Romée de Gorïanoff co-owns the Experimental Cocktail Club nightlife empire. He runs bars, clubs, and restaurants across the world, from New York to London, Paris and Ibiza. This January, though, the financier-turned-barkeep is prepping his most ambitious project yet: a B&B. Not bed and breakfast, but bed and beverage. Instead of early mornings, chintzy comforters, and home-cooked fry-ups, he’ll be offering late nights, sleek linens, and handcrafted cocktails at the 37-room Grand Pigalle hotel in Paris.
The entire hotel will be defined by the wine bar and cocktail den on its first floor. This will act as its key amenity, rather than a conventional restaurant (though food will be available, too).
“When you call room service, you’ll be able to ask either to talk to the sommelier or the bartender, and we’ll bring up cocktails to your room,” de Gorïanoff explained over the phone last week. He’s also planning to stock the mini bars with house-made premixed bottled cocktails so there’s top notch tipple on tap at any hour, including the exotically named Kota Ternaté, an aged tea, coconut and rum blend — sweet and spicy, it’s dangerously more-ish for after-midnight. Like the other venues under his aegis, the décor will be part Poirot, part shabby chic, a reimagining of the mom-and-pop hotels de charme which once littered the French capital.
Nightlife, in his view, is the perfect proving ground for a would-be hotelier. “You have a very current sense of how to welcome people that’s pushed to extremes because of the sheer number of people you’re welcoming every night.”
De Gorïanoff isn’t alone. These unconventional B&Bs are appearing stateside, too.
David Kaplan, author of a new book about the New York bar he co-owns, Death + Company, will début his own bed-and-beverage-style B&B in an undisclosed corner of L.A. early next year. (Permits pending, Kaplan’s keeping details close.) His new bar, the Walker Inn, will sit inside an as-yet-unnamed new boutique hotel; 10 rooms of that larger hotel sitting immediately above his bar have been carved out as a new kind of club floor. It’s his team who will manage this mini B&B, Kaplan says proudly of his still-under-the-radar endeavor.
What he will reveal: as at Grand Pigalle in Paris, Kaplan and co. plan to offer pre-mixed tipples in bottles in the mini bar — plus ample Alka Seltzer in the bathrooms. Guests won’t check in at the main hotel reception, but rather at the bar counter.
“Everyone in hospitality looks to a hotel as the end-all, be-all,” Kaplan raved over the phone from L.A. “At a bar, we get customers for two or three hours, it’s a little window. This is a chance to really have someone step into an entire world where you get to feed them, they sleep there, and wake up for you to provide them with coffee.”
Miami Beach has already welcomed a B&B-inspired spot. The Freehand, a hipsterish high-end hostel in Mid-Beach, may not have been conceived by nightlife veterans, but before it opened, a portion of the site was deeded to The Broken Shaker, a pop-up spot run by the two best-known cocktail jockeys in Miami, Gabe Orta and Elad Zvi. It was such a runaway success that the pair made it permanent, and the hotel now effectively operates as an offshoot of this buzzy indoor/outdoor drinking den.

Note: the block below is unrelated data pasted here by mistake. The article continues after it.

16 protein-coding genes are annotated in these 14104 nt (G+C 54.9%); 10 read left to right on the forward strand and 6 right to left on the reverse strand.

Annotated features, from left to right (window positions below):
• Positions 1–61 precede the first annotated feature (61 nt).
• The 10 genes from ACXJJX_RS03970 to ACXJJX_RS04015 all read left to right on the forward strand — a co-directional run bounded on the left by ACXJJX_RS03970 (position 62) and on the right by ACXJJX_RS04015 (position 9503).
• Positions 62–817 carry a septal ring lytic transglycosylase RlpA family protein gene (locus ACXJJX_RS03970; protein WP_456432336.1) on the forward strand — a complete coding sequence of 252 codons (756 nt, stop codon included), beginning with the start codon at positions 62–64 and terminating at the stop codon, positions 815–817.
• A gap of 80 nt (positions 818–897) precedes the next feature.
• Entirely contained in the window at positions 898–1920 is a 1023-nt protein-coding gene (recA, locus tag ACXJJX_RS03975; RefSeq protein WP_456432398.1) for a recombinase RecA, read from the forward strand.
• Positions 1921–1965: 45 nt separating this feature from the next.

In cities where most drinkers are driving, like Los Angeles or Miami, the emergence of the late-night B&B is laudable. It isn’t just handy for visitors, but also accommodates any local who’s enjoyed too many house specials. And certainly there are precedents for nightlife veterans who segue into 24/7 hospitality — just look at Ian Schrager. The boom in bed and beverage now, though, is driven by specific factors, at least according to cocktail expert Charlotte Voisey, host of web series “The Proper Pour.”
“From the 1980s to early 2000s, when it came to hotels, it was all about what type of pillow you got, how big your suite was, whether the Wi-Fi was free — basically, the room,” she explained via phone from her NYC home base. “Now, rather than saying ‘Oh yeah, doesn’t that place have duck pillows?’ it’s the bar that has become the anchor for people.”
These days no top-tier hotel can survive without its own signature craft cocktail list, Voisey noted, pointing out how a best hotel bar category was added to the awards given out at Tales of the Cocktail, the annual Oscars of the booze world held in New Orleans every July. (In 2014, The Artesian at the Langham in London won internationally, while Clyde Common at the Ace Hotel in Portland, OR, took home America’s best.)
New Travel Priorities
This presages a second Golden Age for the hotel bar. The first birthed classics like Bemelmans in New York’s Carlyle hotel and the American Bar at the Savoy in London; the new wave has seen the likes of the Regent at Miami’s Gale hotel or any of the Ace Hotels’ other drinking dens. It reflects the changing ways we travel, as Grand Pigalle co-owner Romée de Gorïanoff puts it pithily.
“Now, when I travel, I’m not going to stay and eat like a stupid guy in the hotel restaurant — I want to explore,” he said. “But if I’m waiting for a taxi, or meeting a friend, or having a meeting? The bar at the hotel is key.”
Using bars as anchors for accommodation in this way is also a natural progression from the fad for restaurants to offer a few rooms, such as the six suites at farm-to-table spot Longman & Eagle in Chicago’s Logan Square or the UK’s Pig chainlet. Indeed, The Pig proudly refers to each of its properties as just that: a ‘Restaurant with Rooms.’ These countrified gourmet boltholes are essentially upscale gastropubs — and perhaps that’s a nod to the ultimate inspiration behind B&Bs like the Grand Pigalle, the Freehand, or the Walker Inn.
After all, the first hotels weren’t standalone properties but rather ad hoc rooms attached to roadside hostelries or pubs. It’s time once again to ask the cliché question: “Is there room at the inn?”
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